The Sinai Project is Reborn!

Back in 2008 I took a trip to Sinai to research the possibility of building an eco-farm community to help orphans and widows.  We toured a community called New Basaisa, founded by Professor Salah Arafa from the American University in Cairo.  Back 30 years ago, Professor Arafa started travelling to Basaisa in the Nile delta to work with the villagers.  After many years, the young college graduates lamented that they had no opportunities for jobs or buying a house.  So the group established New Basaisa.  Each family gets 7.5 acres of land to plant.  When they have saved $6,000, they build their house.  I was excited until I learned the Egyptian government was a huge impediment to progress and that they were charging something like a million Egyptian pounds per acre for land.  We put the project on hold.

Fast forward three years.  The Egyptian government is gone.  The new leaders are begging people to come to Sinai and do exactly what we were planning three years ago.  And get this, the will give the land and help financially with getting started.   They are worried about the unhappy Bedouin in Sinai, the Palestinians on the border, and the crazy idea that Israel wants to reoccupy Sinai.  So they want more people to go and live in Sinai.  Magdi and I started researching and I rediscovered Set El Hossn farm just south of New Basaisa.  I had wanted to visit this farm in 2008, but circumstances prevented me.  We are planning a trip to Sinai later this year to check out Set El Hossn.  This video is wonderful.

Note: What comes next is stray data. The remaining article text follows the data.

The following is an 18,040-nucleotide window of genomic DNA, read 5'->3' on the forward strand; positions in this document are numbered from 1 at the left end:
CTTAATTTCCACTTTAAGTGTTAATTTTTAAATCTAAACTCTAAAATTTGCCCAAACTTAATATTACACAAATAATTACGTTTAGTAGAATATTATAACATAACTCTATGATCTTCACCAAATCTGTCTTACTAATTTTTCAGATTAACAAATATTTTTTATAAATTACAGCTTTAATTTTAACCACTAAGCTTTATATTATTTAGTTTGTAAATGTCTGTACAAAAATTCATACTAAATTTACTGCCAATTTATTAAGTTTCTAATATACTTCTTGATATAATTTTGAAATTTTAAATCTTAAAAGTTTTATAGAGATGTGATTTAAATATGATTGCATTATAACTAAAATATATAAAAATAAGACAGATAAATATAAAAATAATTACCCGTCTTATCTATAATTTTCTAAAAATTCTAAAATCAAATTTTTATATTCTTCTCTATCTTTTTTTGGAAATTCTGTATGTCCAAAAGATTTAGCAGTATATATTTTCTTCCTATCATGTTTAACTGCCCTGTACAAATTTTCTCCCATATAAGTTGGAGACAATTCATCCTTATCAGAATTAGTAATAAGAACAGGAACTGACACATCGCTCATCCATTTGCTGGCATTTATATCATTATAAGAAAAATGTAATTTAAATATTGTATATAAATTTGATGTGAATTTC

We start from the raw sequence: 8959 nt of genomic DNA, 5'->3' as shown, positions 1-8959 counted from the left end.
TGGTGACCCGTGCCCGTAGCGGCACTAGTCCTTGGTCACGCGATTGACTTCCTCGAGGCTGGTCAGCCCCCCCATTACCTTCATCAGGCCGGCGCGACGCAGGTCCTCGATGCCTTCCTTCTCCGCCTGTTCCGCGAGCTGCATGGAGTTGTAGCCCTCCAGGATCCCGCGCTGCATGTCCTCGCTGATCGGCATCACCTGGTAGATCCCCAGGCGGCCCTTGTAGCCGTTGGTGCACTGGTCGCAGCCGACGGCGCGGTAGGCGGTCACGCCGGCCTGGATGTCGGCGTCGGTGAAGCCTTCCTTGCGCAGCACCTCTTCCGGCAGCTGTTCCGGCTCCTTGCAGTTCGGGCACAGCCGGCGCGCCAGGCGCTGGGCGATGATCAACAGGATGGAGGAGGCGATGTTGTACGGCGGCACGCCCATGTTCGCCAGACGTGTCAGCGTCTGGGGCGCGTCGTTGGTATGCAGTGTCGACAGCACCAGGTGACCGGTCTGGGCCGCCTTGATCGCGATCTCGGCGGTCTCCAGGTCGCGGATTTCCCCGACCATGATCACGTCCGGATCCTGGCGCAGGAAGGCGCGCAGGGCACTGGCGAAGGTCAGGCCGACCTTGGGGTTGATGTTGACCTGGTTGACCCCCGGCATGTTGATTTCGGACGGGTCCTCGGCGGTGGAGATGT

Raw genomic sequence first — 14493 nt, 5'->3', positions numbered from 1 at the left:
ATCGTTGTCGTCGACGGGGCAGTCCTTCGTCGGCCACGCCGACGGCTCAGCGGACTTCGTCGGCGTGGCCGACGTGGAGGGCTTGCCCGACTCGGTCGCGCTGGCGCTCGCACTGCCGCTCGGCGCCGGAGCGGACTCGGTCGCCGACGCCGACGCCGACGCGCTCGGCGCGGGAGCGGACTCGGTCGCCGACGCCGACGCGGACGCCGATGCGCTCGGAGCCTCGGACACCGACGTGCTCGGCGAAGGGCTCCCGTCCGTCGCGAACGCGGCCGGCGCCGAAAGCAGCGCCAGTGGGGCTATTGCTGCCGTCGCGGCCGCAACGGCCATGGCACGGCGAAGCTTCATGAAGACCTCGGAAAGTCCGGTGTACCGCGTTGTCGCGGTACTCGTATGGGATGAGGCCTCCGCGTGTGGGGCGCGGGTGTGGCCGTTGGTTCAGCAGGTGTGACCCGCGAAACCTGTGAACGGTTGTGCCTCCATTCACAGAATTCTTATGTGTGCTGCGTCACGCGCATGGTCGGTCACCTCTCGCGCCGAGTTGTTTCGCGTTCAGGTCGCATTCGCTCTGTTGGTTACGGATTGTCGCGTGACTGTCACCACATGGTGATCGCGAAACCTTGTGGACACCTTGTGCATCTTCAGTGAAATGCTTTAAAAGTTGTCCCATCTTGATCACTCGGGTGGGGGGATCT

Here are photos of our trip to New Basaisa in 2008.  It will be interesting to see how much the place has changed in three years.

basaisa1

Here is half of the model for the community.

basasia2

Here is a training center being built, paid for by the European Union.

basaisa3

Here is the beginning of one of the two housing clusters.

basaisa4

Here is the library.  It’s pretty small and needs some love and books.

basaisa5

Here is the well with brackish water.  The community grows olive trees and jojoba, both which can thrive in salty water.

basaisa6

We visited a family in the process of building their house.  The women were making bread.  We sat on the floor and made bread with them, and then ate it with honey and homemade cheese.  Wonderful!

Leave a Reply